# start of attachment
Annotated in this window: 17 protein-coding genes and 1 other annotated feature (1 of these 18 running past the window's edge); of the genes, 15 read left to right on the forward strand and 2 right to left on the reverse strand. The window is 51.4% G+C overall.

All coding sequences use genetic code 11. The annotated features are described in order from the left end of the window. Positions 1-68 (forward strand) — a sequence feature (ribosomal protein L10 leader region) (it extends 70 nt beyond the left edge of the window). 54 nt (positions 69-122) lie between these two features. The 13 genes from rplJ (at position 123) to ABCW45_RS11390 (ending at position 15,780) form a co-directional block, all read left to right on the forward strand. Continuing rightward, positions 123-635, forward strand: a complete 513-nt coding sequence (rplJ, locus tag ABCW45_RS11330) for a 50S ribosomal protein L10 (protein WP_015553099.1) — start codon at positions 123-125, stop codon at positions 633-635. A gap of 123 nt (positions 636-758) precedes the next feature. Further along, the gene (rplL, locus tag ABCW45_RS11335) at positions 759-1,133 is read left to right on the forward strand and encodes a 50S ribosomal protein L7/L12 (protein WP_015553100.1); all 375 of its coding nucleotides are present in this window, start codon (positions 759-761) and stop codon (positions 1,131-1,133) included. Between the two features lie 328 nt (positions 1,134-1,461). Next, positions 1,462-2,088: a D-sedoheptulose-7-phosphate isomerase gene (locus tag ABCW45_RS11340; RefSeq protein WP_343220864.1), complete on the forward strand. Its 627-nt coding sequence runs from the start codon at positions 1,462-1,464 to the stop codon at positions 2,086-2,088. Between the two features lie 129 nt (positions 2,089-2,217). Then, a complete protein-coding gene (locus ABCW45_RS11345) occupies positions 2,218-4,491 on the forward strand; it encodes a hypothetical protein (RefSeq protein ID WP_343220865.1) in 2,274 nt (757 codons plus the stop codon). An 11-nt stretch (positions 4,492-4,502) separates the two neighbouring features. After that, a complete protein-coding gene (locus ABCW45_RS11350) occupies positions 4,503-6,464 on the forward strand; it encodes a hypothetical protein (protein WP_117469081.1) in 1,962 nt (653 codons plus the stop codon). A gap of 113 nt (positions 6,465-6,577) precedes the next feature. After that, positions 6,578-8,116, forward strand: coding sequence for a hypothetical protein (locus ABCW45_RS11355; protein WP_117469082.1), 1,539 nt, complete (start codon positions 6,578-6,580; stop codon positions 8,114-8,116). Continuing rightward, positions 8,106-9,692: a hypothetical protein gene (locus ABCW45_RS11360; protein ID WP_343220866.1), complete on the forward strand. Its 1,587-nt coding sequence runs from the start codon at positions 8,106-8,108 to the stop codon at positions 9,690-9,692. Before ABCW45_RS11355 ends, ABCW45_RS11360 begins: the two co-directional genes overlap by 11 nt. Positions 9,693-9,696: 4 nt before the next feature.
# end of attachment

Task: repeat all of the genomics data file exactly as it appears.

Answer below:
Annotated in this window: 17 protein-coding genes and 1 other annotated feature (1 of these 18 running past the window's edge); of the genes, 15 read left to right on the forward strand and 2 right to left on the reverse strand. The window is 51.4% G+C overall.

All coding sequences use genetic code 11. The annotated features are described in order from the left end of the window. Positions 1-68 (forward strand) — a sequence feature (ribosomal protein L10 leader region) (it extends 70 nt beyond the left edge of the window). 54 nt (positions 69-122) lie between these two features. The 13 genes from rplJ (at position 123) to ABCW45_RS11390 (ending at position 15,780) form a co-directional block, all read left to right on the forward strand. Continuing rightward, positions 123-635, forward strand: a complete 513-nt coding sequence (rplJ, locus tag ABCW45_RS11330) for a 50S ribosomal protein L10 (protein WP_015553099.1) — start codon at positions 123-125, stop codon at positions 633-635. A gap of 123 nt (positions 636-758) precedes the next feature. Further along, the gene (rplL, locus tag ABCW45_RS11335) at positions 759-1,133 is read left to right on the forward strand and encodes a 50S ribosomal protein L7/L12 (protein WP_015553100.1); all 375 of its coding nucleotides are present in this window, start codon (positions 759-761) and stop codon (positions 1,131-1,133) included. Between the two features lie 328 nt (positions 1,134-1,461). Next, positions 1,462-2,088: a D-sedoheptulose-7-phosphate isomerase gene (locus tag ABCW45_RS11340; RefSeq protein WP_343220864.1), complete on the forward strand. Its 627-nt coding sequence runs from the start codon at positions 1,462-1,464 to the stop codon at positions 2,086-2,088. Between the two features lie 129 nt (positions 2,089-2,217). Then, a complete protein-coding gene (locus ABCW45_RS11345) occupies positions 2,218-4,491 on the forward strand; it encodes a hypothetical protein (RefSeq protein ID WP_343220865.1) in 2,274 nt (757 codons plus the stop codon). An 11-nt stretch (positions 4,492-4,502) separates the two neighbouring features. After that, a complete protein-coding gene (locus ABCW45_RS11350) occupies positions 4,503-6,464 on the forward strand; it encodes a hypothetical protein (protein WP_117469081.1) in 1,962 nt (653 codons plus the stop codon). A gap of 113 nt (positions 6,465-6,577) precedes the next feature. After that, positions 6,578-8,116, forward strand: coding sequence for a hypothetical protein (locus ABCW45_RS11355; protein WP_117469082.1), 1,539 nt, complete (start codon positions 6,578-6,580; stop codon positions 8,114-8,116). Continuing rightward, positions 8,106-9,692: a hypothetical protein gene (locus ABCW45_RS11360; protein ID WP_343220866.1), complete on the forward strand. Its 1,587-nt coding sequence runs from the start codon at positions 8,106-8,108 to the stop codon at positions 9,690-9,692. Before ABCW45_RS11355 ends, ABCW45_RS11360 begins: the two co-directional genes overlap by 11 nt. Positions 9,693-9,696: 4 nt before the next feature.